It never feels good to go into a game with low expectations. When you offer to review a game, you generally want it to be good, if for no reason other than the fact that you don’t want to spend hours banging your head against the wall playing a terrible game. In recent memory, however, the NBA Live franchise has given basketball fans everywhere a lot more aggrevating moments than anything else. After years of vibrant competition with the 2K series, around the turn of the decade, NBA Live took a considerable nosedive in terms of the quality that the franchise had to offer. While it’s always been a hope of mine that the series would rebound in a substantial way, I never expected the series to live up to its full potential. That was until this year’s game.
NBA Live 18 is far from a perfect basketball simulation. The gameplay is a little slow and too methodical at times. Animations and player models aren’t the best in the world. The career mode feels rushed and pretty underwhelming but, despite all of this, NBA Live 18 is a foundation for what the series can build upon moving forward.
To start, gameplay has been revamped to make it more accessible and fluid than ever before. While saying something feels next-gen could be viewed as too little too late (especially in 2017), Live’s control schemes are more streamlined than ever, allowing for more freedom on the court than the game has had in years. The shot meter isn’t as intrusive as past iterations of the game, making the court feel less compressed than it did with the gaudy meter from the last two entries in the series. While these things might be all quality of life changes (which individually aren’t revolutionary), when they are viewed together, they add a lot to improve the user experience tremendously.
The new on-the-ball defensive mechanic is fantastically implemented, and adds another layer to defense that basketball sims haven’t ever really nailed. I no longer found myself constantly spamming the steal button, but instead I was looking to body up my man and force them to pick up their dribble. This little change makes every possession feel much more active, and gives you more tools when it comes to defending, constantly keeping you more engaged.
The biggest hole in NBA Live 18 however, is its incredibly by-the-numbers story mode which does little to move the needle in terms in regards to what it has to offer. The story mode, titled “The One”, tells the trite tale of an underdog making his way into the league after an injury, which is about as safe a narrative as developer EA Tiburon could play it. The mode consists of your player facing off against NBA ballers who just so happen to be playing pickup games at Rucker Park and Venice Beach, which is just as cheesy as it sounds. These gameplay encounters are made even worse by being interspersed by unnecessarily loud breakouts of ESPN’s First Take with Steven A. Smith and Max Kellerman, both of whom perfectly encapsulate all of the obnoxiousness that First Take usually has on display. Generally, the game’s story is quite a letdown and simply needs to do more in order to compete with the likes of 2K, FIFA and Madden.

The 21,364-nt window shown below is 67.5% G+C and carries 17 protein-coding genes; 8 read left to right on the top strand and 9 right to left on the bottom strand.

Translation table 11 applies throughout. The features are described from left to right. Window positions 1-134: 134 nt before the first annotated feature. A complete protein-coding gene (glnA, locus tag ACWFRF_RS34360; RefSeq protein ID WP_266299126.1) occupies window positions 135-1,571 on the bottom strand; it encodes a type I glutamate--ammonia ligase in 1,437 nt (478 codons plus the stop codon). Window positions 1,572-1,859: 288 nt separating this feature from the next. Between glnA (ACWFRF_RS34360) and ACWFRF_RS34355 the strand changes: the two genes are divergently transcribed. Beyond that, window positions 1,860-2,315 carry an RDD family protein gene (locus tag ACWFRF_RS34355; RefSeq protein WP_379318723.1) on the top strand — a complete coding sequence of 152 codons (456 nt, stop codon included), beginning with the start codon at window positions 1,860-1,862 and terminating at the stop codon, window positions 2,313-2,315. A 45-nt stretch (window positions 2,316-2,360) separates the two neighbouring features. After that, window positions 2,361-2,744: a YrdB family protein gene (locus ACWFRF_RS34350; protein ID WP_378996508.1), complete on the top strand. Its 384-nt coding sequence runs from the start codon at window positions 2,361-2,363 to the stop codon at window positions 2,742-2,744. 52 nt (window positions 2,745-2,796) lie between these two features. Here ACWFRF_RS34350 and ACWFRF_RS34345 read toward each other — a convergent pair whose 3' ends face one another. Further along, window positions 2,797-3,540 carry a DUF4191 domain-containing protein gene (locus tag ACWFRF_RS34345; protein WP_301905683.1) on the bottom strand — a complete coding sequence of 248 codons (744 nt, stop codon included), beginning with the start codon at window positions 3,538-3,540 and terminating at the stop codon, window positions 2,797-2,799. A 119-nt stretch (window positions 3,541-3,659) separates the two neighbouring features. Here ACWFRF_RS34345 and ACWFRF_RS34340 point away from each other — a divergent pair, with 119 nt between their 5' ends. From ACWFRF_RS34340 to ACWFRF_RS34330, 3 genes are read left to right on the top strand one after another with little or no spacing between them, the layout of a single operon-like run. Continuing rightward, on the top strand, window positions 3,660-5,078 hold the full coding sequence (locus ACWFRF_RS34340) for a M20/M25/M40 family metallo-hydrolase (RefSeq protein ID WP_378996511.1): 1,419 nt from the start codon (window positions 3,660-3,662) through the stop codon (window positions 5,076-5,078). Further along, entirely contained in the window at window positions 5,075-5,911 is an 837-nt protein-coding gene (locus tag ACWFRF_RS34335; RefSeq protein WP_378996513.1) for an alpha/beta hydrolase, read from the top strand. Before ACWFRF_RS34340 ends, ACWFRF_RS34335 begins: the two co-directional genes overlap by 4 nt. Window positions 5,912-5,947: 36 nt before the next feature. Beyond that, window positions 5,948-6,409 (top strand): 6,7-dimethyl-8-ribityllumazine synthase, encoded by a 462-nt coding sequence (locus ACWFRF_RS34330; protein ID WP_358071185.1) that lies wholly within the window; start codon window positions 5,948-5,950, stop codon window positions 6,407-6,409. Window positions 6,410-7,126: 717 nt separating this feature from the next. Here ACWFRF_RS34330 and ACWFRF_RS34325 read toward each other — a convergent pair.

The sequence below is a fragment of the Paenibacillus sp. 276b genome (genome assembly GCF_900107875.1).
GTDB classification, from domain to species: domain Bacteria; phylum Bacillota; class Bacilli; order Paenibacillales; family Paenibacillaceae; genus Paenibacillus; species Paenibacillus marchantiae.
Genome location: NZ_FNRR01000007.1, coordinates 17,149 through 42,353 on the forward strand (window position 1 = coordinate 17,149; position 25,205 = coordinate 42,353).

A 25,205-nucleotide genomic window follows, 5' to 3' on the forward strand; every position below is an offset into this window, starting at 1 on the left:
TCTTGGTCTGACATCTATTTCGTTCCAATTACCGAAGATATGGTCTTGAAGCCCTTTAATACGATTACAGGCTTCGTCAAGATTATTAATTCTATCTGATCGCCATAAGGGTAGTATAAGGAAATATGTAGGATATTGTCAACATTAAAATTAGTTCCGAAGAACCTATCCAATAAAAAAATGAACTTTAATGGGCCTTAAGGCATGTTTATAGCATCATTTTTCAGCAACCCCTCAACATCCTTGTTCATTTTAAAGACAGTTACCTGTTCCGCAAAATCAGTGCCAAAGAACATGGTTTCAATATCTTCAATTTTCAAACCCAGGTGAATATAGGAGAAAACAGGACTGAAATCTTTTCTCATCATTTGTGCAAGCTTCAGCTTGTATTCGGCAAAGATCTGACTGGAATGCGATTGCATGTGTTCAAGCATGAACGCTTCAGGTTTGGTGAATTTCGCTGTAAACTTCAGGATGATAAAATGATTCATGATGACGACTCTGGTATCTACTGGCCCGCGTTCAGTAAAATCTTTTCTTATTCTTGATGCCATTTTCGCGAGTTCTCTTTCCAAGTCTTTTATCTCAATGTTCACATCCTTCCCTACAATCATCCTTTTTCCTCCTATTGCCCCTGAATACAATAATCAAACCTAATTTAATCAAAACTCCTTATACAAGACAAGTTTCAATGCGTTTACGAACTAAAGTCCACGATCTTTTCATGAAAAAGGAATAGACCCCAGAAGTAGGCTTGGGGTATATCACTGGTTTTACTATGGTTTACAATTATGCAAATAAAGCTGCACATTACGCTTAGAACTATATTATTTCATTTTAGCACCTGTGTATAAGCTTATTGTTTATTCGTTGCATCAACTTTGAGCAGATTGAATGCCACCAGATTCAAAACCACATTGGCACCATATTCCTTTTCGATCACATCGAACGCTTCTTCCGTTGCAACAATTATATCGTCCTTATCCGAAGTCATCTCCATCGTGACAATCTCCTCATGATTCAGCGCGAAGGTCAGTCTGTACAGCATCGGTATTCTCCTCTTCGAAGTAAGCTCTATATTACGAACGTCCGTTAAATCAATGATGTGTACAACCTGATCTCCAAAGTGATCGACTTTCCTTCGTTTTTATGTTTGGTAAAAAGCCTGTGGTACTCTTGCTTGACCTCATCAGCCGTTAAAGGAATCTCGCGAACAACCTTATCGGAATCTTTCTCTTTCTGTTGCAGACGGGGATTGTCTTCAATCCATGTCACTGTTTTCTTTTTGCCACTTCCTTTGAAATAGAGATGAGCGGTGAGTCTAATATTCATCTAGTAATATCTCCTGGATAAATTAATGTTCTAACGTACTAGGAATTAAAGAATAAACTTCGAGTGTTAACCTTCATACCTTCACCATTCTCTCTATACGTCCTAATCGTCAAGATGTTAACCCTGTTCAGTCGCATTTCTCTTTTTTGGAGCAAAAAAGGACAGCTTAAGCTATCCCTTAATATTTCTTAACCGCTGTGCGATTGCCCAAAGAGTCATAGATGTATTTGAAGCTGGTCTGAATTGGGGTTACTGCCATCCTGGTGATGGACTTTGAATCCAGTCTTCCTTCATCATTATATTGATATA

The one thing that did make it over from NBA Live 16 is the series’ fantastic presentation, which features wall-to-wall coverage from ESPN, including real-to-life layouts, presentation, highlights and announcing. Although not as robust as the NBA 2K series, the commentary, featuring the ESPN’s Mike Breen and Jeff Van Gundy, is serviceable enough to not break the illusion of the broadcast, even if it does, at times, occasionally drift into uncanny valley territory.
The last huge addition is the introduction of WNBA teams; a first for the series. Much like in FIFA’s introduction of women’s international teams, it’s nice to see the inclusion of women’s sports into the genre, as they add another layer to what is a very male-dominated sport. Nevertheless, WNBA integration is far from feature complete. While the inclusion of the likes of Britney Griner and Maya Moore in head-to-head games is nice, their absence from every other aspect of the game leaves a little to be desired. Whether it’s a separate story mode, or adding the ability to play a full WNBA season, NBA Live 18 doesn’t quite hit the mark when it comes to integrating women’s teams into the base game, and instead, leaves them feeling like a missed opportunity.
When it’s all said and done, NBA Live 18 isn’t going to be hailed as a modern classic in the sports game genre; it’s no NFL 2K5, MVP Baseball or NHL 94, by any stretch of the imagination. Nonetheless, it does lay a foundation for the series to begin competing again with the 2K franchise. With improved animations, player models and gameplay tweaks, along with its diversification through the addition of WNBA teams, Live has pulled itself up off the hardwood and gotten itself back into the game. In what has been a bad year for the 2K franchise, this year could mark the revival of a dormant rivalry between the two series.
This review is based on the PlayStation 4 version of the game, which was provided to us by Electronic Arts.
While NBA Live 18 doesn't reinvent the basketball sim, it creates a foundation to give the series a second chance within the already competitive genre.